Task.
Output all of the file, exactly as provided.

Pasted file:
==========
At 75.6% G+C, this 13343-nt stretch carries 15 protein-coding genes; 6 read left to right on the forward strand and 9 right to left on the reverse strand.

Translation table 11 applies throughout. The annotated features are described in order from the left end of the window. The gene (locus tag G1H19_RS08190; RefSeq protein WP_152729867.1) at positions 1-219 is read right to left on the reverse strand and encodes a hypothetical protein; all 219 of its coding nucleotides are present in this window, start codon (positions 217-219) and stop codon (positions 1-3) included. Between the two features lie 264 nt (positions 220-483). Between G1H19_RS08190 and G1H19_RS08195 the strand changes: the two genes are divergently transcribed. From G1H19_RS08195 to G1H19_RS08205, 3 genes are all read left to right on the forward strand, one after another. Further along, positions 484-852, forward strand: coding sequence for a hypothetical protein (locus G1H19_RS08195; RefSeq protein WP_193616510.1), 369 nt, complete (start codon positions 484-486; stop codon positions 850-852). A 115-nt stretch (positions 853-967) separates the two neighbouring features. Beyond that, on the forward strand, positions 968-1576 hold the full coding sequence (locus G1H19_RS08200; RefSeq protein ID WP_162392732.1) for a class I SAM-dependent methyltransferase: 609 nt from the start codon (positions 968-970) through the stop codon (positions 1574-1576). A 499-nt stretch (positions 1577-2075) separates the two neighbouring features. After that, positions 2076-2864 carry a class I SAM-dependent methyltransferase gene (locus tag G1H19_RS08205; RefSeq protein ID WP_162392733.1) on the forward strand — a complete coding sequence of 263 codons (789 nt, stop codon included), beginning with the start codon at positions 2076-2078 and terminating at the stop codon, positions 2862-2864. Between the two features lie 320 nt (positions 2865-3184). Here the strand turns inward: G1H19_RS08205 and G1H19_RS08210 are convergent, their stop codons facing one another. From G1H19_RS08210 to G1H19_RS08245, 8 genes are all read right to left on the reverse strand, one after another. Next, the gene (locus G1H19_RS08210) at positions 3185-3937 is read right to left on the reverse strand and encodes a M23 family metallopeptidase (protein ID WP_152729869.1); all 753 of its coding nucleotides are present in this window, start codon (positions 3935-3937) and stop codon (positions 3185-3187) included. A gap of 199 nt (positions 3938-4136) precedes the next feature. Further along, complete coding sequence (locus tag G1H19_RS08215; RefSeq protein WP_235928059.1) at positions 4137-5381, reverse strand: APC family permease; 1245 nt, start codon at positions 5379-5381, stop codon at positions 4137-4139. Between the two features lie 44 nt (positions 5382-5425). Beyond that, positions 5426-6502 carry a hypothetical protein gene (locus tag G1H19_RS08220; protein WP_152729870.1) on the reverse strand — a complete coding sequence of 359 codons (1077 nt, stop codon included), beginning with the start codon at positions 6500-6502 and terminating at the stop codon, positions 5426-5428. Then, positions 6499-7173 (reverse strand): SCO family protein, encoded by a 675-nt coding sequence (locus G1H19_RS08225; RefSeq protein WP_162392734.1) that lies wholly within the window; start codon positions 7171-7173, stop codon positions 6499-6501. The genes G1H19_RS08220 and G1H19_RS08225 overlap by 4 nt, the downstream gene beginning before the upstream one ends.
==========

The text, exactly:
At 75.6% G+C, this 13343-nt stretch carries 15 protein-coding genes; 6 read left to right on the forward strand and 9 right to left on the reverse strand.

Translation table 11 applies throughout. The annotated features are described in order from the left end of the window. The gene (locus tag G1H19_RS08190; RefSeq protein WP_152729867.1) at positions 1-219 is read right to left on the reverse strand and encodes a hypothetical protein; all 219 of its coding nucleotides are present in this window, start codon (positions 217-219) and stop codon (positions 1-3) included. Between the two features lie 264 nt (positions 220-483). Between G1H19_RS08190 and G1H19_RS08195 the strand changes: the two genes are divergently transcribed. From G1H19_RS08195 to G1H19_RS08205, 3 genes are all read left to right on the forward strand, one after another. Further along, positions 484-852, forward strand: coding sequence for a hypothetical protein (locus G1H19_RS08195; RefSeq protein WP_193616510.1), 369 nt, complete (start codon positions 484-486; stop codon positions 850-852). A 115-nt stretch (positions 853-967) separates the two neighbouring features. Beyond that, on the forward strand, positions 968-1576 hold the full coding sequence (locus G1H19_RS08200; RefSeq protein ID WP_162392732.1) for a class I SAM-dependent methyltransferase: 609 nt from the start codon (positions 968-970) through the stop codon (positions 1574-1576). A 499-nt stretch (positions 1577-2075) separates the two neighbouring features. After that, positions 2076-2864 carry a class I SAM-dependent methyltransferase gene (locus tag G1H19_RS08205; RefSeq protein ID WP_162392733.1) on the forward strand — a complete coding sequence of 263 codons (789 nt, stop codon included), beginning with the start codon at positions 2076-2078 and terminating at the stop codon, positions 2862-2864. Between the two features lie 320 nt (positions 2865-3184). Here the strand turns inward: G1H19_RS08205 and G1H19_RS08210 are convergent, their stop codons facing one another. From G1H19_RS08210 to G1H19_RS08245, 8 genes are all read right to left on the reverse strand, one after another. Next, the gene (locus G1H19_RS08210) at positions 3185-3937 is read right to left on the reverse strand and encodes a M23 family metallopeptidase (protein ID WP_152729869.1); all 753 of its coding nucleotides are present in this window, start codon (positions 3935-3937) and stop codon (positions 3185-3187) included. A gap of 199 nt (positions 3938-4136) precedes the next feature. Further along, complete coding sequence (locus tag G1H19_RS08215; RefSeq protein WP_235928059.1) at positions 4137-5381, reverse strand: APC family permease; 1245 nt, start codon at positions 5379-5381, stop codon at positions 4137-4139. Between the two features lie 44 nt (positions 5382-5425). Beyond that, positions 5426-6502 carry a hypothetical protein gene (locus tag G1H19_RS08220; protein WP_152729870.1) on the reverse strand — a complete coding sequence of 359 codons (1077 nt, stop codon included), beginning with the start codon at positions 6500-6502 and terminating at the stop codon, positions 5426-5428. Then, positions 6499-7173 (reverse strand): SCO family protein, encoded by a 675-nt coding sequence (locus G1H19_RS08225; RefSeq protein WP_162392734.1) that lies wholly within the window; start codon positions 7171-7173, stop codon positions 6499-6501. The genes G1H19_RS08220 and G1H19_RS08225 overlap by 4 nt, the downstream gene beginning before the upstream one ends.